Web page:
Nostalgia is an influential driver of consumer decisions and purchases. CivicScience data has shown on numerous occasions how consumers who say they’re influenced by nostalgia are likely to make different types of purchases. These include foods and experiences (McDonald’s adult Happy Meals), clothing and fashion choices (‘90s-inspired jeans) and electronics and media like DVDs (interest in Blockbuster's return), to name just a few instances.
How do consumers rate their likelihood to purchase by nostalgia? CivicScience data from May 2023 show that more than half of U.S. adults say they are likely -- either "extremely" or "somewhat" likely -- to make a purchase when it makes them feel nostalgic for the past.
Not everyone feels nostalgia in the same way, of course. Many are looking for products, trends or experiences that defined their youth. Previous data show that nostalgia for different eras varies extensively by age, which is to be expected. For example, Millennials are most nostalgic for the 1990s while Baby Boomers are most nostalgic for the 1970s. Yet fans of eras that they weren’t yet around for are also motivated by "nostalgia" in a sense, such as Gen Z-aged Stranger Things fans’ affinity for certain brands and music of the 1980s that were popularized by the successful Netflix series.
Nostalgia sells, but which consumers are motivated by it? At the top of the pack, the groups most likely to say they make purchases based on feelings of nostalgia are Gen Z and Millennials.
Consider that part of what’s driving nostalgia marketing is a desire on the part of more brands to appeal to younger consumers, such as Gen Z and Millennials. And that makes sense. Combined, these two generations represent nearly half of the total consumer market right now.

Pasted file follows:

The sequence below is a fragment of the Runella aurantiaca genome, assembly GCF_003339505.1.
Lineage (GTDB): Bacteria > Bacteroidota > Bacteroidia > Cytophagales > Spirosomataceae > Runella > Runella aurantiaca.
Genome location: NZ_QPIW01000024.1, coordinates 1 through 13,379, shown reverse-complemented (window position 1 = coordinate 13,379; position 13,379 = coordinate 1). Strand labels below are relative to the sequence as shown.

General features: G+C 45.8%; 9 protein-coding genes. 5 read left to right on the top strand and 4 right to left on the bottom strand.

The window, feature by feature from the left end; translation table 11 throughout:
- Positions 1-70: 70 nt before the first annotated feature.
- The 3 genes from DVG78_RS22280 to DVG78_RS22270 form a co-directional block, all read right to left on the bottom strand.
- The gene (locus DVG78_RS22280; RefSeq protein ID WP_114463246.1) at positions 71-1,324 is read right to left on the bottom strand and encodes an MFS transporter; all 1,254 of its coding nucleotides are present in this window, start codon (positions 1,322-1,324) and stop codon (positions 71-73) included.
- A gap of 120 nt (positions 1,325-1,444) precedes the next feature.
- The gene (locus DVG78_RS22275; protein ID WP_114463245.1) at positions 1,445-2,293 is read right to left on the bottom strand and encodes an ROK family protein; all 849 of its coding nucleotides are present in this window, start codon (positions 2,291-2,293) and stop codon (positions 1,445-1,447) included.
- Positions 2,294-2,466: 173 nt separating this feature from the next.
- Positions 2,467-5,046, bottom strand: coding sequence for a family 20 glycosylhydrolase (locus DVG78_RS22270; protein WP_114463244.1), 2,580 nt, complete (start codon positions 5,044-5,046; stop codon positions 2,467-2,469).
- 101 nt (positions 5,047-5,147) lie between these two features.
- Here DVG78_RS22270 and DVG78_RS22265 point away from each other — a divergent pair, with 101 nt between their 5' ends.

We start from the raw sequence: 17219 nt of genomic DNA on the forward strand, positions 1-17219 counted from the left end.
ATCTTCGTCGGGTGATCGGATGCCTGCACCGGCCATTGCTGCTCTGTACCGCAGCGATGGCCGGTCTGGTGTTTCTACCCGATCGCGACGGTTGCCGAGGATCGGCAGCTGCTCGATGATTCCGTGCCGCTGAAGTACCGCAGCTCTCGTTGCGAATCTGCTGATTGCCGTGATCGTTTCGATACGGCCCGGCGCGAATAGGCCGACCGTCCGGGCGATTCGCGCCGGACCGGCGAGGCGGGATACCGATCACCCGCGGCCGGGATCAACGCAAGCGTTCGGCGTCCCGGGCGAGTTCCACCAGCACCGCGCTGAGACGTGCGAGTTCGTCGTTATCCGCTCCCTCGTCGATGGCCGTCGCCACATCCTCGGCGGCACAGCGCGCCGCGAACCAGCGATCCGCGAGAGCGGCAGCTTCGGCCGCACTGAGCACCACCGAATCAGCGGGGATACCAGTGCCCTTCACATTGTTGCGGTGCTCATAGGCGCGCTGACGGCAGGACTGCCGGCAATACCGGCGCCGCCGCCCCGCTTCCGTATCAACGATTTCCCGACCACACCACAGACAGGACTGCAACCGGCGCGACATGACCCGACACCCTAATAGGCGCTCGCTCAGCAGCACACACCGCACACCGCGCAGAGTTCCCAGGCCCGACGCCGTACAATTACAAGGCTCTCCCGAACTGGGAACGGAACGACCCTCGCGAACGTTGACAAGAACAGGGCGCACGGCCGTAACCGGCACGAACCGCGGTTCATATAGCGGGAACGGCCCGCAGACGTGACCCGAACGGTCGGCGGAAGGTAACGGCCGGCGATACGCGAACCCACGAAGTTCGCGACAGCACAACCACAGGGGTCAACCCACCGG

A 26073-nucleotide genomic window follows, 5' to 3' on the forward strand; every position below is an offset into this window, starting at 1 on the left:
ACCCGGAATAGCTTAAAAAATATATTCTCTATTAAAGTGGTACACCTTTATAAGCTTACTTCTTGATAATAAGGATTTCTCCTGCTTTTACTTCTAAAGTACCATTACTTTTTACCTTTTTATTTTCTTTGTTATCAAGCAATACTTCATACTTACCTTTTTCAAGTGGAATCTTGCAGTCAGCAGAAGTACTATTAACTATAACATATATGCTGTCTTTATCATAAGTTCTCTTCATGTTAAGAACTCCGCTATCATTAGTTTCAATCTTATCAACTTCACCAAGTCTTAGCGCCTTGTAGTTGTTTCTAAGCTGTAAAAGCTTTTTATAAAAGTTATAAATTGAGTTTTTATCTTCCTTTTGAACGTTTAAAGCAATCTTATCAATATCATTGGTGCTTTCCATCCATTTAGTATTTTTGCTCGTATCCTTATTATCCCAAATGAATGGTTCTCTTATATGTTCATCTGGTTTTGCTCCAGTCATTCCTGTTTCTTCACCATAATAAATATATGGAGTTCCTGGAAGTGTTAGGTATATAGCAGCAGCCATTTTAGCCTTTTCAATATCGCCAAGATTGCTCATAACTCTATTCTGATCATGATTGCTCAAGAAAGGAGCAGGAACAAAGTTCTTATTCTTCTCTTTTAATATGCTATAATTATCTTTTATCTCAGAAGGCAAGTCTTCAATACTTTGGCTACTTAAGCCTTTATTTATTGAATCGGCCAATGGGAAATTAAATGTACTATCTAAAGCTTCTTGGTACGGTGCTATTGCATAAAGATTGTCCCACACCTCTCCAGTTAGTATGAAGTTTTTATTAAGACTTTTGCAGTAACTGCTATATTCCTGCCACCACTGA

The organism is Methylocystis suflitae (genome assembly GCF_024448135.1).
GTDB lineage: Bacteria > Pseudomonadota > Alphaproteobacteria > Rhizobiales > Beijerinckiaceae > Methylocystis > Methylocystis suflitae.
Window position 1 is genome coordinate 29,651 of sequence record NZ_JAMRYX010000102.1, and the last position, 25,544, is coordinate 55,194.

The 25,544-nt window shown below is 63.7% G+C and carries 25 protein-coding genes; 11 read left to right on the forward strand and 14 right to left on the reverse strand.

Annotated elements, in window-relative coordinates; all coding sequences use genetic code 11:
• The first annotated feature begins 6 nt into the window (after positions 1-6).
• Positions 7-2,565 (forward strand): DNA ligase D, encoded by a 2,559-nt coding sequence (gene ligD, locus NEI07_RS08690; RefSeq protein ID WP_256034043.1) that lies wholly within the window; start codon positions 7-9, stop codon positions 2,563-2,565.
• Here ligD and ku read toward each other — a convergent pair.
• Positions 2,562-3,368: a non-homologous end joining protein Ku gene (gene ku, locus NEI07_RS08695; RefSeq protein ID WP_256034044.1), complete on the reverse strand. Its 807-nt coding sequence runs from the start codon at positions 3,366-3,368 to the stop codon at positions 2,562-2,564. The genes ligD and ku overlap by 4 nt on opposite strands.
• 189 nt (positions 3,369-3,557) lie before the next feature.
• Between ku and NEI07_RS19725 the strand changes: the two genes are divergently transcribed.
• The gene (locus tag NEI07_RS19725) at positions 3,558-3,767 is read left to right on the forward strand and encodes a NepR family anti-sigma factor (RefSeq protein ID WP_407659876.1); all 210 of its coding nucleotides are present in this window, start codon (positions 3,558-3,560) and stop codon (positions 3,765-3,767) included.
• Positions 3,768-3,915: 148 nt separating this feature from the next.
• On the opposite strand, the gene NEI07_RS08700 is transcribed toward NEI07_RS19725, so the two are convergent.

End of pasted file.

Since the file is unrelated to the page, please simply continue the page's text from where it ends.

But, just how accurate are young adult respondents at judging whether they’re likely to buy things based on feelings of nostalgia? In other words, are young consumers under age 45 who believe they are motivated by nostalgia actually more likely than older adults to make purchases based on it? Digging a little deeper into the data shows that the "nostalgia factor" wrapped up in consumer purchasing decisions is more complex than face value.
In general, respondents who say they are generally influenced to make nostalgic-based purchases are significantly more likely to have actually done so (made a nostalgic-based purchase) in the past month.
However, crossing these questions -- a general belief about how someone makes purchases based on nostalgia with a past account of an actual nostalgic-based purchase -- allows for deeper insight into consumer behavior. Further analysis by CivicScience of the cross-reference above led to the calculation of a "d prime" score that essentially measures the accuracy of the response to the first question -- the general likelihood to buy something based on nostalgia. Applying this score to the general question and breaking it down by age, we see that older adults (over age 45) are actually more likely than younger adults to accurately answer they tend to make nostalgic-driven purchases. That’s to say, older adults have more accurate insight into how nostalgia influences their purchasing behavior.
Ultimately, the findings show that although younger adults may indeed be more likely than older adults to describe themselves as likely to buy things based on feelings of nostalgia, it is in fact middle-aged and older adults who, when they describe themselves this way, are most likely to be correct.
This finding has important implications, especially for any brand or organization looking to capitalize on self-reported feelings of nostalgia to drive purchases. For such companies and marketing teams, it would make sense to pay particular attention to -- and track -- self-reported feelings of nostalgia among consumers aged 45-54.
Insights are derived from the latest edition of the CivicScience report “What We’re Thinking: Insights on Current Events & Consumer Psychology,” an ongoing series available to clients. Get in touch for more info.
This article originally appeared on CivicScience.
Posted at MediaVillage through the Thought Leadership self-publishing platform.
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